We look forward to welcoming you to the East Midlands, where the historic city of Nottingham is located among the heartlands of British Romanticism. Newstead Abbey was Byron’s ancestral home; Sherwood Forest was re-imagined as the meeting place of Richard I and Robin Hood in Scott’s Ivanhoe; and the Cromford Mills are a living monument to Richard Arkwright, whose inventive development of spinning mills and power looms was an integral strand of the Industrial Revolution. This conference will explore the potency of ‘fact’ and fantasy’ both in the Romantic period and during the afterlife of Romanticism. The aim is to develop a collective understanding of how Romantic ‘fact’ and ‘fantasy’ work together and against one another, and in so doing embody the spirit of an age whose inventions and innovations laid the foundations for modernity while simultaneously exulting the power of the imagination and its creations.

Keynote speakers for Romantic Facts and Fantasies are Laura Mandell (Texas A&M), Robert Poole (UCLAN), Sharon Ruston (Lancaster), Diego Saglia (Parma), and Jane Stabler (St Andrews).

We encourage proposals for open-call sessions and themed panels as well as individual proposals for 20-minute papers. Subjects covered might include (but are not limited to):

Bicentenaries 1819-2019: The Peterloo Massacre; the ‘Six Acts’, the Carlsbad Decrees; the birth of Queen Victoria; Stamford Raffles and the foundation of Singapore; Simon Bolivar’s victory at Boyacá; the Panic of 1819; the opening of the Burlington Arcade, London; the Cotton Mills Act; the death of James Watt;  Keats’s odes; Scott’s Ivanhoe, Bride of Lammermoor, and A Legend of Montrose; the final volume of Southey’s History of Brazil; Blake’s ‘Ghost of a Flea’ (1819/20).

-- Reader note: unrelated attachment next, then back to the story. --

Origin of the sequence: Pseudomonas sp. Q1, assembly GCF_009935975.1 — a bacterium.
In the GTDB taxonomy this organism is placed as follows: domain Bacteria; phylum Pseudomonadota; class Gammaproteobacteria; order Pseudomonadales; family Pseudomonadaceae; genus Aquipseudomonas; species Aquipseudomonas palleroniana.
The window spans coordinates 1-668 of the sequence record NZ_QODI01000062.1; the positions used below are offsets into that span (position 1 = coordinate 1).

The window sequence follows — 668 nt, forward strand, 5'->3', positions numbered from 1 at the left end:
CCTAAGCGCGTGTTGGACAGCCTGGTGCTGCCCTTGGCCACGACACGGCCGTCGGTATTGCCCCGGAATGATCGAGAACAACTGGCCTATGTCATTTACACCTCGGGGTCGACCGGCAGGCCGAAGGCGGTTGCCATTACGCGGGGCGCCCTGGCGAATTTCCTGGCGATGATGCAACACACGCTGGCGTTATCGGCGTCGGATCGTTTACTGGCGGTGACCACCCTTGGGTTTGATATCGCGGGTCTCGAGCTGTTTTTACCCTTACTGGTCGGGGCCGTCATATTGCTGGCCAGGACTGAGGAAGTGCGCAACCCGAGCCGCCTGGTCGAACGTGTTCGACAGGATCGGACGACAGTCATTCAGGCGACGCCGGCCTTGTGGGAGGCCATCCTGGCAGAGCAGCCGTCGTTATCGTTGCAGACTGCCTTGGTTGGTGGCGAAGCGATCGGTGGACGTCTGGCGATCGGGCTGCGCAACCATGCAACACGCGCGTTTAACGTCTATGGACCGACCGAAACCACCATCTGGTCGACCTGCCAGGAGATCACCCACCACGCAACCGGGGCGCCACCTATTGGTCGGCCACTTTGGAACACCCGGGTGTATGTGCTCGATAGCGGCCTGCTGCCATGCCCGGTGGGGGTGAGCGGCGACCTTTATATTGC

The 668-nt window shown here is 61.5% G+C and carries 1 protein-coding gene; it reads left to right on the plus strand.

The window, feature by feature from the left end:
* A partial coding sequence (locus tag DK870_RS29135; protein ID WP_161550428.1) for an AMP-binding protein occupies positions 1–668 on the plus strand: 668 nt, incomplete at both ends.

Factual and fantastical encounters and dialogues: travel narratives; poetry of encounter; translations; colonial discourses; geologies, geographies and aesthetics of landscape; rivers, canals, bridges and roads in material, commercial and imaginative landscapes.

Facts and fantasies of collective and individual identity: Romantic provincialism (the Lunar Society, the Lake School); national identity and ideas of the state; religion; ethnography; Romantic life writing and autobiography; Romantic-period economics, consumerism, industry and agriculture; Romantic facts and fantasies of childhood; Romantic experiments in education; Rousseauism.

The scientific imaginary: Mary and Percy Shelley; Humphry Davy, poet and scientist; the development and legacies of Romantic science fiction; Erasmus Darwin, the Lunar Society and Joseph Wright of Derby; Malthus and Malthusianism.

Imagining the Romantic world: Keats’s ‘living year’; plagiarism and originality; the professional imagination in Keats, Davy, Blake, Caroline Herschel and William Herschel; pedagogic and didactic poetry, prose and drama; histories and history-writing, including the emergence of national histories; paintings, sculptures and music commemorating the events and ‘heroes’ of the Napoleonic wars, politics, industry and culture; architecture and Romantic fantasy (eg. Walter Scott’s Abbotsford, William Beckford’s Fonthill Abbey, and Joseph Gandy’s visualisations of the Bank of England and other buildings by John Soane); Romantic book illustration and developments in the technology of print.

Presentation formats

We welcome proposals for the following:

Individual 20 minute papers. Abstracts of no more than 250 words (excluding the title). Please include your name and institutional affiliation (if applicable).

Panels of either three 20 minute papers or four 15 minute papers. Please include an abstract of the panel theme, together with 250-word (excluding the title) proposals from each of the speakers, in a single document.